Elsewhere on Stack Exchange several people have said that the average, mean or RMS value of the magnetic field of an AC-electromagnet would be about the same, or slightly lower than, a DC one. But, the peak value of the AC field would be higher than the DC one. (Assuming same voltage, etc.) Why?

How could a changing current, in and of itself, produce, even very momentarily, a higher/stronger magnetic field?

  • $\begingroup$ The answer to this question really depends on what you mean by "assuming same voltage". Typically there are two ways of deciding what "the voltage" of an AC supply is. If by "the voltage" you mean "the peak voltage", then an AC supply will never exceed a DC supply at "the same voltage". If, instead, you use the more common definition, which sets "the voltage" to be "the root-mean-square voltage", then, since the peak voltage of AC current is higher than the root-mean-square voltage, the peak voltage of an AC supply will exceed the voltage of a DC supply set at the rms voltage. $\endgroup$ – probably_someone Jun 14 at 15:37

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An AC-electromagnet will oscillate, probably through something quite similar to a sine wave. A DC magnet has a constant strength. Often the effective strength of an AC magnet can be approximated by its root-mean-square strength, the square root of the average of the square of its instantaneous strength. For a sine wave this is $\frac{1}{\sqrt{2}}$ times the amplitude. This is shown in the graph. As you can see, for a portion of the curve the sine wave is above it's RMS value.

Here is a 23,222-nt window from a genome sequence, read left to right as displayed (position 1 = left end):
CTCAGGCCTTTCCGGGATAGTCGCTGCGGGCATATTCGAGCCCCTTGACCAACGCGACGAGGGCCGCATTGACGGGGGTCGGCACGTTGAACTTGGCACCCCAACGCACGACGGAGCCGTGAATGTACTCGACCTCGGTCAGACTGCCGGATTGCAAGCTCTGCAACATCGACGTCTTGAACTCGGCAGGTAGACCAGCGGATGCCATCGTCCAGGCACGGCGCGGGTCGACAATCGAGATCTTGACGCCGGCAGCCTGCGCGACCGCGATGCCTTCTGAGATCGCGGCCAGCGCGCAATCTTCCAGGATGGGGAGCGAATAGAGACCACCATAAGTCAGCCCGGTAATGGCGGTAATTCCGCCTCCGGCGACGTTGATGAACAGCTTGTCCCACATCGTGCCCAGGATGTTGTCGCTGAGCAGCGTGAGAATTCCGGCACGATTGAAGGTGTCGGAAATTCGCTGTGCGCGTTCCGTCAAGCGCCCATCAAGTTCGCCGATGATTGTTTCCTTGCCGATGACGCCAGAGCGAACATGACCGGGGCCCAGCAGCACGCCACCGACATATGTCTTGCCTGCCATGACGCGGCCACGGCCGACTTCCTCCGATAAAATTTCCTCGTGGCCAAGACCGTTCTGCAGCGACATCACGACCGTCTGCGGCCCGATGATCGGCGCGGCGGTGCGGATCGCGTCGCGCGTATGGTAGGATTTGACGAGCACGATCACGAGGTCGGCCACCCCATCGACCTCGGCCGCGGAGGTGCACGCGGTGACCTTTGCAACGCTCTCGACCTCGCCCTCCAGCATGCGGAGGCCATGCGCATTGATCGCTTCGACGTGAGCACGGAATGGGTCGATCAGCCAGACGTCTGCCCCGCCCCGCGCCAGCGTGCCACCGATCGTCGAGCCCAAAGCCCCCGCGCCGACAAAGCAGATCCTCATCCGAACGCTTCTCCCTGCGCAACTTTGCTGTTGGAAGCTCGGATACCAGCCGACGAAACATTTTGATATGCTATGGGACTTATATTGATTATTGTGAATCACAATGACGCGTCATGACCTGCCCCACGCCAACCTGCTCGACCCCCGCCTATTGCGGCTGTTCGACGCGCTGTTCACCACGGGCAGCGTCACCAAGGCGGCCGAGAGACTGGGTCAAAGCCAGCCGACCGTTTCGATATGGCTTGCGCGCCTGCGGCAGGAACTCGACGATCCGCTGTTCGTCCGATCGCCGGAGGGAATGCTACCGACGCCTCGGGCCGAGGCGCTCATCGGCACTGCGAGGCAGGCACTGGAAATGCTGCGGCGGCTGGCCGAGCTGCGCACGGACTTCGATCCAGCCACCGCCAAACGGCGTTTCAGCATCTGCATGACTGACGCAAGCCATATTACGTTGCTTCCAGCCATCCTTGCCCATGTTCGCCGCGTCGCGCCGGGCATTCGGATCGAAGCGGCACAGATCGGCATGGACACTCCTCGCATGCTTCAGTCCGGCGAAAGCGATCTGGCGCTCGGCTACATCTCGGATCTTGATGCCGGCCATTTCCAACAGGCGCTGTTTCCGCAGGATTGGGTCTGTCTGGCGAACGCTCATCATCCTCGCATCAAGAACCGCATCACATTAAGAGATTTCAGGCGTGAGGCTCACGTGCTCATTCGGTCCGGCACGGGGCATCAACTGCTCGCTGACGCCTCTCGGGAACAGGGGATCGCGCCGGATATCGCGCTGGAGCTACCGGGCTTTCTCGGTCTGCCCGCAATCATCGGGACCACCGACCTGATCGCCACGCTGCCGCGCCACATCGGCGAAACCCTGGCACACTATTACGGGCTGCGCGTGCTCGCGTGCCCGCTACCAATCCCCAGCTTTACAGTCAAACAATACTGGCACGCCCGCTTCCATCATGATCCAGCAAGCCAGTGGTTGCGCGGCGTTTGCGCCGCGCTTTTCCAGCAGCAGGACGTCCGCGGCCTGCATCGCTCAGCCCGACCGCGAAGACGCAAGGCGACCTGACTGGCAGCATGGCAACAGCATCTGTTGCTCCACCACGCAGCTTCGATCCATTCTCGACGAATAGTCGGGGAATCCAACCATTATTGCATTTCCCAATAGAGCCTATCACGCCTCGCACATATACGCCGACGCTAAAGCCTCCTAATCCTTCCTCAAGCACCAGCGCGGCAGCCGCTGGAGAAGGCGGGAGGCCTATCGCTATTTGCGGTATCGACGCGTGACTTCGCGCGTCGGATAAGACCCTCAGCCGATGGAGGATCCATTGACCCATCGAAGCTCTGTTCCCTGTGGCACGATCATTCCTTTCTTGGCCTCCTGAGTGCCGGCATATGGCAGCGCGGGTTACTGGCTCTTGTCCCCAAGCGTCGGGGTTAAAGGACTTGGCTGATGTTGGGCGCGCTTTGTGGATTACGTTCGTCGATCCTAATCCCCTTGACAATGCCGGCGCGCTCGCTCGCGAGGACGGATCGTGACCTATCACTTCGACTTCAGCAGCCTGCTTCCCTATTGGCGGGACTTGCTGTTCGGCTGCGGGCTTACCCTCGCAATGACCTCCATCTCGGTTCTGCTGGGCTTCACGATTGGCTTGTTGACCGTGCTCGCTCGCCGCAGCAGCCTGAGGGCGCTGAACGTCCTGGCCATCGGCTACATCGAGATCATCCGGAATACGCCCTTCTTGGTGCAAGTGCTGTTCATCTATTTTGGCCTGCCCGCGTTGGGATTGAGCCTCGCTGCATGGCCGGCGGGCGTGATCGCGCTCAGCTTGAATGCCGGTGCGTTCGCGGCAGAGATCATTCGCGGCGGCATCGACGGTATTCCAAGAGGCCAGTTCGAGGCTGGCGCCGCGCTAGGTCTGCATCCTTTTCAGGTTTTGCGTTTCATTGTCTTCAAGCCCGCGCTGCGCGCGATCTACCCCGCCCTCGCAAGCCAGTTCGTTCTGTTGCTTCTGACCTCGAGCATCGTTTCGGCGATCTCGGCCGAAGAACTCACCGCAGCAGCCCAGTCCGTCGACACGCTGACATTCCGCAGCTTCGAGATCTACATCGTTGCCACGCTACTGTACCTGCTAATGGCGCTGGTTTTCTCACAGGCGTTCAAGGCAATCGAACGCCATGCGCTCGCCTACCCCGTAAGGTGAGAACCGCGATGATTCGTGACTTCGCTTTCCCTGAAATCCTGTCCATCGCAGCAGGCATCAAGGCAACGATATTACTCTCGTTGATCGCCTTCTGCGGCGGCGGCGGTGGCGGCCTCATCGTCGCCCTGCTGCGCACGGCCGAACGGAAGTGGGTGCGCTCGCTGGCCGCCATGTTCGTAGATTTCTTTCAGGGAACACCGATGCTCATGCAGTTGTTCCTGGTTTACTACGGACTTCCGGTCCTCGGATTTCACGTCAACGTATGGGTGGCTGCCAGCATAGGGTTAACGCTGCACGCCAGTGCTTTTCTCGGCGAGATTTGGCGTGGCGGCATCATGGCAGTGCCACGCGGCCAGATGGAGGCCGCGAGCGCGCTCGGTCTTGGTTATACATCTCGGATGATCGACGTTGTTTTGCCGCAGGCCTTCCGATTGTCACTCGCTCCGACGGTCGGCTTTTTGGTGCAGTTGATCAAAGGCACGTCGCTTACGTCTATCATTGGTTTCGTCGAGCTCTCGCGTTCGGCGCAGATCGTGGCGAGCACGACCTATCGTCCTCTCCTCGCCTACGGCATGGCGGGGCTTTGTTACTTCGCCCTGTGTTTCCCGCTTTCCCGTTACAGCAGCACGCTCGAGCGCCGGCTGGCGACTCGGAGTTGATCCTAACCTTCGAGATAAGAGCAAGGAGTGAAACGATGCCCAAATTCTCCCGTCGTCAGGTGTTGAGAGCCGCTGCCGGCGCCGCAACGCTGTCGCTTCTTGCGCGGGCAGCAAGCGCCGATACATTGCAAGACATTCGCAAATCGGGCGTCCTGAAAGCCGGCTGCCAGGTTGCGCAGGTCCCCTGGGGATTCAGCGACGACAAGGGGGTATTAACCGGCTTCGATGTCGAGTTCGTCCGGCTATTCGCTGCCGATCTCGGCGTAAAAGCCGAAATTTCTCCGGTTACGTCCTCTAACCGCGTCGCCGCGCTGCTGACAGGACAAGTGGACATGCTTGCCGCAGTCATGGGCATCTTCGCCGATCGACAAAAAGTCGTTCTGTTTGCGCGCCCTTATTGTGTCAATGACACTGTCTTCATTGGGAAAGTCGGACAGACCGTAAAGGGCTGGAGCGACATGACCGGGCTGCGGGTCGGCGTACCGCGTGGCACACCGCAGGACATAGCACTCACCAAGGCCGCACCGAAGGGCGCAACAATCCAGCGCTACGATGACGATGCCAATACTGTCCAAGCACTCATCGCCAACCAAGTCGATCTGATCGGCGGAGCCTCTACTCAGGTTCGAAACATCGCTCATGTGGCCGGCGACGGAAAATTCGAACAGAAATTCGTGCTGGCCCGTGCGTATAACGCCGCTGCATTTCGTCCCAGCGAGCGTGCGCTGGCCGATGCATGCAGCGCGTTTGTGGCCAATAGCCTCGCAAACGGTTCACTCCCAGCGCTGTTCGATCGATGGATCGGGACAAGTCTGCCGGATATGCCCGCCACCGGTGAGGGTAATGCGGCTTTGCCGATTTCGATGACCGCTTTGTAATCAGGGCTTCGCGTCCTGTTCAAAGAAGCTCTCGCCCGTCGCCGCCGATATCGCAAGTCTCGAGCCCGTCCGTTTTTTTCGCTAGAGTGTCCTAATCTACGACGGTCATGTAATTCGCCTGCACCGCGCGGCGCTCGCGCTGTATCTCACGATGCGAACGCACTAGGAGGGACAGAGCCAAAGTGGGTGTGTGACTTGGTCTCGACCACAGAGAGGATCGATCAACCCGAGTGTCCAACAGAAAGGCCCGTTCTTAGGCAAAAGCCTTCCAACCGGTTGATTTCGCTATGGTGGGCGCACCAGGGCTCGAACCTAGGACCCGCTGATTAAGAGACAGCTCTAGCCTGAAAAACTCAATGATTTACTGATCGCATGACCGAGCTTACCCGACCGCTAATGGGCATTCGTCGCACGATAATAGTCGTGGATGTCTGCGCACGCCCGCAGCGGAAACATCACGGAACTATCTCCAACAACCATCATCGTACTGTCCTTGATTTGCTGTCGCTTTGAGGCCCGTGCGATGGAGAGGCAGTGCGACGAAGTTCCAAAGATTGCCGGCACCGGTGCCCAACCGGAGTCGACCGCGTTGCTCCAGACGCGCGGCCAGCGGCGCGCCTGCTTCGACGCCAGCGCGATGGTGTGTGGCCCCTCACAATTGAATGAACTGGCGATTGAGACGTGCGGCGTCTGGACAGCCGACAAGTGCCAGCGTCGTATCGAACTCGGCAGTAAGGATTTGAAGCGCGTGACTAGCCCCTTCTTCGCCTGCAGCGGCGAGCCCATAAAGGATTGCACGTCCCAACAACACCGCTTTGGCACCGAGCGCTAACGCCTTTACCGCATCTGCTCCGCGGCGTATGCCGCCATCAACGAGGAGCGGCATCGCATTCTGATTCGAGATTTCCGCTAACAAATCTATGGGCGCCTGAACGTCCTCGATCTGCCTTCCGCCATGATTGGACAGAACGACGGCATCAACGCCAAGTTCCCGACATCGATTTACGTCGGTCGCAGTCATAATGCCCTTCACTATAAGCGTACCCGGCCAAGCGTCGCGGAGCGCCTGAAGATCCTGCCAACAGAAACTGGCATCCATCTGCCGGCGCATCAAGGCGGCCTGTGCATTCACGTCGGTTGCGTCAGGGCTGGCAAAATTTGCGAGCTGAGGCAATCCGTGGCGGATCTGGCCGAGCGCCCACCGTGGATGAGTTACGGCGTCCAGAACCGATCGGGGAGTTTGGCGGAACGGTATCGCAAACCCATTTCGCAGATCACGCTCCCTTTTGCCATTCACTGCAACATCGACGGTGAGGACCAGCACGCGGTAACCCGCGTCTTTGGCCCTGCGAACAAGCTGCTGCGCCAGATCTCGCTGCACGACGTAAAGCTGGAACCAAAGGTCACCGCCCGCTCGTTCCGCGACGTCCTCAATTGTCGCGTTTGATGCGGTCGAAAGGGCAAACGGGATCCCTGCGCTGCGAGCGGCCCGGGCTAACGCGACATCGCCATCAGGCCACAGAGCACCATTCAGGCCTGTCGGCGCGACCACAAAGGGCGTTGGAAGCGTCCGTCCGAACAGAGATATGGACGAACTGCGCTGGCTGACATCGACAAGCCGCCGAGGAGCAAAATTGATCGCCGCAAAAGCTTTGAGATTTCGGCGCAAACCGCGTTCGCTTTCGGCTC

• $\begingroup$ Good answer, puppetsock. Thanks for the visual aid. But it still blows my mind that changing the direction of the current can somehow, even very briefly, create a field (any field) that is stronger than if you just let the current run in one direction.... $\endgroup$ – Kurt Hikes Jun 14 at 14:33
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    $\begingroup$ "For a sine wave this is $\sqrt{2}$ times the amplitude" - Typo? $\endgroup$ – Hal Hollis Jun 14 at 15:28
  • $\begingroup$ @HalHollis Yes. Fixed. $\endgroup$ – puppetsock Jun 14 at 15:30
  • $\begingroup$ @KurtHikes, I can make an AC signal with 1 microamp rms current or 100 amp rms current. Or with 1 uA DC current or 100 A DC current. The 1 uA AC current has much smaller peak current than the 100 A DC current. The 1 uA AC current only has a larger peak current than the 1 uA DC current because of how we choose to express the magnitude of the AC signal. If I had a 1 uA peak-peak AC current (i.e. $i(t)=0.5\ {\rm \mu A}\sin(\omega t)$), then it would have a lower peak current than the 1 uA DC current. $\endgroup$ – The Photon Jun 14 at 15:49
  • $\begingroup$ @KurtHikes, or put another way, we use rms because a 1 A rms AC current (into a given resistive load) will deliver the same average power as a 1 A DC current. But since the AC current spends some time near 0, it must have peaks at higher than 1 A to deliver the same power on average. $\endgroup$ – The Photon Jun 14 at 15:51

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